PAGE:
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Psychological Premenstrual Symptoms as a Clinical Diagnosis: An Ethical Review

Isabelle Carren-Le Sauter

Title:
Psychological Premenstrual Symptoms as a Clinical Diagnosis: An Ethical Review
Author(s):
Carren-Le Sauter, Isabelle
Date:
Type:
Undergraduate theses
Department:
Psychology (Barnard College)
Persistent URL:
Notes:
, Barnard College.
Abstract:
Throughout most of history, there has been a certain amount of taboo involved in the discussion of the female menstrual cycle. There is certainly something unnerving about the idea that, every month, women lose about 70-80ml of blood. There are also hormonal fluctuations during the cycle, which have other effects such as mood changes and physical discomfort. It seems that much of the current stigma is related more to these side effects than the actual menstruation itself, and they have come to be known as premenstrual syndrome, or PMS. Though many are aware of this syndrome in a colloquial sense, it is in fact a real disorder called Premenstrual Dysphoric Disorder, or PMDD. It is currently listed in the DSM-IV under the Depressive Disorders NOS (not otherwise specified), meaning it is a legitimate diagnostic disorder. This is helpful in that psychologists are recognizing the problems women have with their menstrual cycle and allowing them to get help, but there are many downsides that come along with having the diagnosis of PMDD in the DSM. Should PMDD be included in the DSM? What are the consequences?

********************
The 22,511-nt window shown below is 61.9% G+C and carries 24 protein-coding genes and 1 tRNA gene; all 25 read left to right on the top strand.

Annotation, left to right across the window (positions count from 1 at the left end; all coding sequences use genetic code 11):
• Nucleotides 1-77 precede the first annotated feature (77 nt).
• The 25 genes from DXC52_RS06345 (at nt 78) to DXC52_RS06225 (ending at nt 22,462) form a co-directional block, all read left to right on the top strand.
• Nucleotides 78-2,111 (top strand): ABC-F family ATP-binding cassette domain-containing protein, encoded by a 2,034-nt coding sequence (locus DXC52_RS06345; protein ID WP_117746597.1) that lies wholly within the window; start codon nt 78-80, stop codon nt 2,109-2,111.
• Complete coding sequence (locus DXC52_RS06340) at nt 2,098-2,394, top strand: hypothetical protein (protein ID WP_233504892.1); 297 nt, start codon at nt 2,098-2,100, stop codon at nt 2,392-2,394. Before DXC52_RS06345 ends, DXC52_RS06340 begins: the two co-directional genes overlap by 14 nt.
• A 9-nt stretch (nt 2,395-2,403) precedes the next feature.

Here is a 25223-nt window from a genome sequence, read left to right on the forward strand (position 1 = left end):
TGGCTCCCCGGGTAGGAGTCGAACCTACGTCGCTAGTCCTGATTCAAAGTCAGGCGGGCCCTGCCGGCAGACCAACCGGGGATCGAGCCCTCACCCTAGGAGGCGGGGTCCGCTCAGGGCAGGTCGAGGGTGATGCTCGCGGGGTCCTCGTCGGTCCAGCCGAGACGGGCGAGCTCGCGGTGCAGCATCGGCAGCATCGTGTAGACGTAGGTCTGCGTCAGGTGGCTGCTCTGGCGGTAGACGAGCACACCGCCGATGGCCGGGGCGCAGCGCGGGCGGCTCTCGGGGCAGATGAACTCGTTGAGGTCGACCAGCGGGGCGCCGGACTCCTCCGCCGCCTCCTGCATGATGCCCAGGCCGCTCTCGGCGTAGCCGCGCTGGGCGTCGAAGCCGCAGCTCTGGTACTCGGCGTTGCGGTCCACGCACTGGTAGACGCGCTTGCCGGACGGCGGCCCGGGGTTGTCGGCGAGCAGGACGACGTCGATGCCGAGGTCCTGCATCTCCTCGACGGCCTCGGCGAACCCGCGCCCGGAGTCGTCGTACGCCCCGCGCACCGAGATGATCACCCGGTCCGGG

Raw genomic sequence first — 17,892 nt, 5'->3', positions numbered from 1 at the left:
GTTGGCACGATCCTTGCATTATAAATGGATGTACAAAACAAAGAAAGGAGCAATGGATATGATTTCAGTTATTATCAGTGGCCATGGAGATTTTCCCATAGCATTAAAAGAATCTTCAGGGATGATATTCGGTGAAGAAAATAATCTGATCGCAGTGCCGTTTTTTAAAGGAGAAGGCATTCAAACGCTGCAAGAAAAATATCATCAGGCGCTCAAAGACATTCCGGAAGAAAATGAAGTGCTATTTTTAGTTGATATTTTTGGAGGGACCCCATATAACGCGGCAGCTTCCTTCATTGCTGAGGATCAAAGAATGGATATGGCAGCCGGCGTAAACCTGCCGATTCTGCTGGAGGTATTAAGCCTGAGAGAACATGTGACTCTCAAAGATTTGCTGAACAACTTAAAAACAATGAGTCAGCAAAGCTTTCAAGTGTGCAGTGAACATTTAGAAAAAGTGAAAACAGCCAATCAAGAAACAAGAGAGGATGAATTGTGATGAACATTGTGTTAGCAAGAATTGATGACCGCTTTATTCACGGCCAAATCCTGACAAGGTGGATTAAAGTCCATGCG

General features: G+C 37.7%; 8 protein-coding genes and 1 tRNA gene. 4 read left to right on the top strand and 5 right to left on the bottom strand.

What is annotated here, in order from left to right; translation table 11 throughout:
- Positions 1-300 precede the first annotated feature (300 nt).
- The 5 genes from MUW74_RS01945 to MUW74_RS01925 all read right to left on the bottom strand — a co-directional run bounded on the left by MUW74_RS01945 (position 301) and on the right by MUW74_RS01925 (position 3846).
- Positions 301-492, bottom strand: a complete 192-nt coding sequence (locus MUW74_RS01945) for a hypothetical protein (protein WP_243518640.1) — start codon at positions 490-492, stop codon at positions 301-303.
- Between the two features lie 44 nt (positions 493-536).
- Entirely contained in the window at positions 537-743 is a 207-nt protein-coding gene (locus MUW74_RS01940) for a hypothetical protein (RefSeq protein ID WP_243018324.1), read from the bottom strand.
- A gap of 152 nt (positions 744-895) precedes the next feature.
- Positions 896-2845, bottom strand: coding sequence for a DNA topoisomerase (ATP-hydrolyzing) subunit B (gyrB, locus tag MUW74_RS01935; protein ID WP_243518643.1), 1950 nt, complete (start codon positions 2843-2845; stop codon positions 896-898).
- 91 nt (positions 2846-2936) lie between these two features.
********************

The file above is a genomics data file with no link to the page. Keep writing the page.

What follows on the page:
Subject(s):
Psychology
Ethics
Item views
439
Metadata:
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Suggested Citation:
Isabelle Carren-Le Sauter, 2010, Psychological Premenstrual Symptoms as a Clinical Diagnosis: An Ethical Review, Columbia University Academic Commons, http://hdl.handle.net/10022/AC:P:10368.

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